We need to build a common strategic culture in Europe. If we agree more on how we see the world and the challenges it contains, it will be easier to agree on what to do about them. Given our different histories, this will take time. It requires many discussions among all involved in the shaping of Europe’s foreign policy, both in Brussels and capitals. We need to understand where each of us is coming from; what worries people and why; but also what we have in common.
In the almost ten years since civil war began in Syria, I have followed closely its appalling developments and the horrors that the Syrian people have gone through. I come from a country that went through a civil war and perfectly know how it divides and destroys a society.
More than 12 million Syrians, half of the pre-war population, had to flee their homes. Over half a million have lost their lives. An entire generation of Syrian children has only known war. As Europeans, we have collectively been unable to stop these massacres at the gates of our continent. When we pursue our efforts to build a stronger Common Foreign and Security Policy for the EU, I often think of Syria and what we could have done there.
Making sure that a democratic transition succeeds is never easy, even at the best of times. Last year, Sudan embarked on a journey towards democracy, with the country’s youth and women paving the way. They wanted a better future for their country, after many years of dictatorship, abuses, mismanagement and corruption.
The Council today adopted conclusions on the response to the COVID-19 pandemic in the EU energy sector. Above all, the Council expresses its appreciation for staff in the energy sector for their dedicated and effective efforts to ensure the continuous operation of the European energy system during the COVID-19 pandemic.
Tomorrow, European leaders will discuss the proposal for a new EU budget, also known in our jargon as the “multiannual financial framework (MFF)” for the years 2021-2027. Adding the 750 billion euros of the Next Generation EU instrument makes a considerable change from the initial draft budget presented by the Commission back in 2019.
The coronavirus crisis is creating a more competitive global environment, with confrontation growing faster than cooperation. As EU, we face rougher seas and risk getting caught in the cross-currents of major powers telling us to “pick a side”.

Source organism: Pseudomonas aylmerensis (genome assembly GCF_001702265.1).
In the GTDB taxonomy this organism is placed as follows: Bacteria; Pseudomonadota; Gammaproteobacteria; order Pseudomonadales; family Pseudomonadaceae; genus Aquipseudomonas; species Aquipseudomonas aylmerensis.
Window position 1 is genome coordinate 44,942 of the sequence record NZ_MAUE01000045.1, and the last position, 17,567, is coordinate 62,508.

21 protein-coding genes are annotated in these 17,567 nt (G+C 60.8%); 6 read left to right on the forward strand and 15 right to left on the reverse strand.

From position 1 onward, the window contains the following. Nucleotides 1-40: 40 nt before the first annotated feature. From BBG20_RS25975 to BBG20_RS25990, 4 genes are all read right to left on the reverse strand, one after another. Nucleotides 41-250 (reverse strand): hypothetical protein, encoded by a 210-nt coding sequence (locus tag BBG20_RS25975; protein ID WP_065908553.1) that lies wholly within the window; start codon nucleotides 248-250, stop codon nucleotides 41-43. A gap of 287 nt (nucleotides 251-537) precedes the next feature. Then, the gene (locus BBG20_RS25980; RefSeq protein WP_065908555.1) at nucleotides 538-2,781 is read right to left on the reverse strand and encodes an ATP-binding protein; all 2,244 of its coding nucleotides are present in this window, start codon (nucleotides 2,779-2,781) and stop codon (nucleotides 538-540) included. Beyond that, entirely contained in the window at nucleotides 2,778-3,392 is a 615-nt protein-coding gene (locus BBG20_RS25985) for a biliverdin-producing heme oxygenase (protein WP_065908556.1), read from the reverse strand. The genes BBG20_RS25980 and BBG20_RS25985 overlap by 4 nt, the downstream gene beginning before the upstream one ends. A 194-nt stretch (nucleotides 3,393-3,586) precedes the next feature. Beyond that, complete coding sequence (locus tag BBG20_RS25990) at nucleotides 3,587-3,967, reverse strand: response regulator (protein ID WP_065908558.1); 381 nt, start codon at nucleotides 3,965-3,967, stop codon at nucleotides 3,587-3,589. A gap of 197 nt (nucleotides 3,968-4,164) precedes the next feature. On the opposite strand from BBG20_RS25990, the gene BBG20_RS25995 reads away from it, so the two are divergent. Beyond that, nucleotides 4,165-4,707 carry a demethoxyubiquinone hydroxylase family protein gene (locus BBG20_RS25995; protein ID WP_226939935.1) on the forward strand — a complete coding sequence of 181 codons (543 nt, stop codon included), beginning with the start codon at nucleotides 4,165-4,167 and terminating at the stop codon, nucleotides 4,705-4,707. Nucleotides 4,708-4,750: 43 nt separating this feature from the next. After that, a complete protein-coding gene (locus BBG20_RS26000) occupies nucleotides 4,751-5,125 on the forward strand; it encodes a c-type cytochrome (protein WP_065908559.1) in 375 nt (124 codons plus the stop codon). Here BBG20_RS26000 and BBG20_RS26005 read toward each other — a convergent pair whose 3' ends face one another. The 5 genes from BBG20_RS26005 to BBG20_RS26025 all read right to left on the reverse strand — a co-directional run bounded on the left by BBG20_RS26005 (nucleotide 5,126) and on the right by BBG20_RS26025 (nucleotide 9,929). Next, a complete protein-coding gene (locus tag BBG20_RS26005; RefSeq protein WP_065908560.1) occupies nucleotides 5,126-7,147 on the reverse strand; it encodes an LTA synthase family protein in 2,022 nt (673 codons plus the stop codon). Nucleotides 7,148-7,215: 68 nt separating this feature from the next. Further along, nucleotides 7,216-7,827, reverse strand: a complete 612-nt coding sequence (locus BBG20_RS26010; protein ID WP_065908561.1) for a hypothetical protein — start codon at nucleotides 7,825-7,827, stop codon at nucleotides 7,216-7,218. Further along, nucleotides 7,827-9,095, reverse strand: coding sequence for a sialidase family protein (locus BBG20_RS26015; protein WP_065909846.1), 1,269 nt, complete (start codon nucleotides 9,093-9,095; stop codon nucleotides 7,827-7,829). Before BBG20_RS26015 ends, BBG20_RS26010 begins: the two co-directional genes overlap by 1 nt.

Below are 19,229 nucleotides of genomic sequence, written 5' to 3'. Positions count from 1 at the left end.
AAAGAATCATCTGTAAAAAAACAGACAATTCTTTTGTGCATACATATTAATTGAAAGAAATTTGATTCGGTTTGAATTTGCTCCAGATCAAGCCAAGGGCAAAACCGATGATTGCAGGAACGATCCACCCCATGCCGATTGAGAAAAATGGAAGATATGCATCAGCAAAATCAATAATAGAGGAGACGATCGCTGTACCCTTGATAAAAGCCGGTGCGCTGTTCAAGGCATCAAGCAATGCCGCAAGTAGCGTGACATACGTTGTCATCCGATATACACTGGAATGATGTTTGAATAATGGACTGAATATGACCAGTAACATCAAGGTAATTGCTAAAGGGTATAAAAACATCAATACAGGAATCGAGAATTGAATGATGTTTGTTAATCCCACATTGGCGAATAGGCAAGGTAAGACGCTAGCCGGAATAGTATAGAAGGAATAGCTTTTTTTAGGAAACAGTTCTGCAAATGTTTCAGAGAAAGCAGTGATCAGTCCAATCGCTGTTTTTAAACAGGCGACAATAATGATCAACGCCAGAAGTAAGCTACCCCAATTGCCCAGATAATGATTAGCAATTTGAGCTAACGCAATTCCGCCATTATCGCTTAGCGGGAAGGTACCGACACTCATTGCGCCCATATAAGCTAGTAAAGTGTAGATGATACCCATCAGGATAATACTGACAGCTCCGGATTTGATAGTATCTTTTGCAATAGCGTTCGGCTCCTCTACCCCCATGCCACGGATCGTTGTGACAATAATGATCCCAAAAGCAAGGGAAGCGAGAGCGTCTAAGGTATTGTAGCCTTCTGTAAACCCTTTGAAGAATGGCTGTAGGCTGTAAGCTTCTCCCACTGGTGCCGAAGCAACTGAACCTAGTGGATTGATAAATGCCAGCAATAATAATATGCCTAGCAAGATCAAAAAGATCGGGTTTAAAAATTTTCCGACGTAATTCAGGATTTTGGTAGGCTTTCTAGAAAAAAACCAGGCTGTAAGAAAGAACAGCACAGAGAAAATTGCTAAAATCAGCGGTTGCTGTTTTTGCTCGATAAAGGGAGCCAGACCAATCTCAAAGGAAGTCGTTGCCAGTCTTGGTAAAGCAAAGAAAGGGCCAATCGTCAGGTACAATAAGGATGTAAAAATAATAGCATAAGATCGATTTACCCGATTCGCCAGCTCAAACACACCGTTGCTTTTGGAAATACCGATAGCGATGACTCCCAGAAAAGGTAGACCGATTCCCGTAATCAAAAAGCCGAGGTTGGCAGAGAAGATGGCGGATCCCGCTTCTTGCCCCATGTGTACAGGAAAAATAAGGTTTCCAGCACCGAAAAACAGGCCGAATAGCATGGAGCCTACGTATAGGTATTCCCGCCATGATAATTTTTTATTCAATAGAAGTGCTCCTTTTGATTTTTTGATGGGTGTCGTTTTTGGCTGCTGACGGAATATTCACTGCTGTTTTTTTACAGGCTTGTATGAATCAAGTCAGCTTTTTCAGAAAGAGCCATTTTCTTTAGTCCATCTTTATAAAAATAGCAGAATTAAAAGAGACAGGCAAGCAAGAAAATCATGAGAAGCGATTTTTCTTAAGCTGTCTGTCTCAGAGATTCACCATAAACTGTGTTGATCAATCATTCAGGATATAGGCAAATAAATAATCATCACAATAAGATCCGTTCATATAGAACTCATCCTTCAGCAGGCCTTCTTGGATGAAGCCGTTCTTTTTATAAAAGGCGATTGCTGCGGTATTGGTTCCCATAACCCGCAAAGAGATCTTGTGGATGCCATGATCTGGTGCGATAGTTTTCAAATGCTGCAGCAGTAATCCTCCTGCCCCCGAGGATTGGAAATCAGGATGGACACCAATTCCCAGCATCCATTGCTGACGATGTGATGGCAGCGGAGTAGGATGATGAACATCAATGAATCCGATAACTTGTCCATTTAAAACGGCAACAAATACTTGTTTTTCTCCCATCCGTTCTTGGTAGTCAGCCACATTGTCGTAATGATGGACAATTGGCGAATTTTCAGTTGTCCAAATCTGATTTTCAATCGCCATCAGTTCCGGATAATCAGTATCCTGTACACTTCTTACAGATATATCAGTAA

Biodiversity is the root of all life, both on land and below water. It has an impact on human health, providing the air that we breathe, the water we drink, the food we eat, natural disease resistance, medicines, as well as climate change mitigation. The emergence of COVID-19 has proved that when we destroy biodiversity, we destroy the system that supports human life. Nature is sending us a message. Aptly, this year’s theme for World Environment Day is biodiversity – a concern that is both urgent and existential. Protecting nature and reversing degradation to ecosystems is at the heart of the EU Green Deal and is the rationale for the new EU biodiversity strategy for 2030.
If there is one thing that 27 EU member states agree on it is that we all believe in rules-based multilateralism. We repeat, almost mantra like, that we want a strong UN as the beating heart of the multilateral system. The Security Council is the world’s highest multilateral authority and it has the last word on matters of peace and security. I was very pleased to address the Security Council on the EU-UN cooperation (see here) and to express the EU’s strong support for the UN’s work, with concrete contributions in many areas and especially on peace and security.
The European Commission adopted a comprehensive new Biodiversity Strategy to bring nature back into our lives and a Farm to Fork Strategy for a fair, healthy and environmentally friendly food system. The two strategies are mutually reinforcing, bringing together nature, farmers, business and consumers for jointly working towards a competitively sustainable future.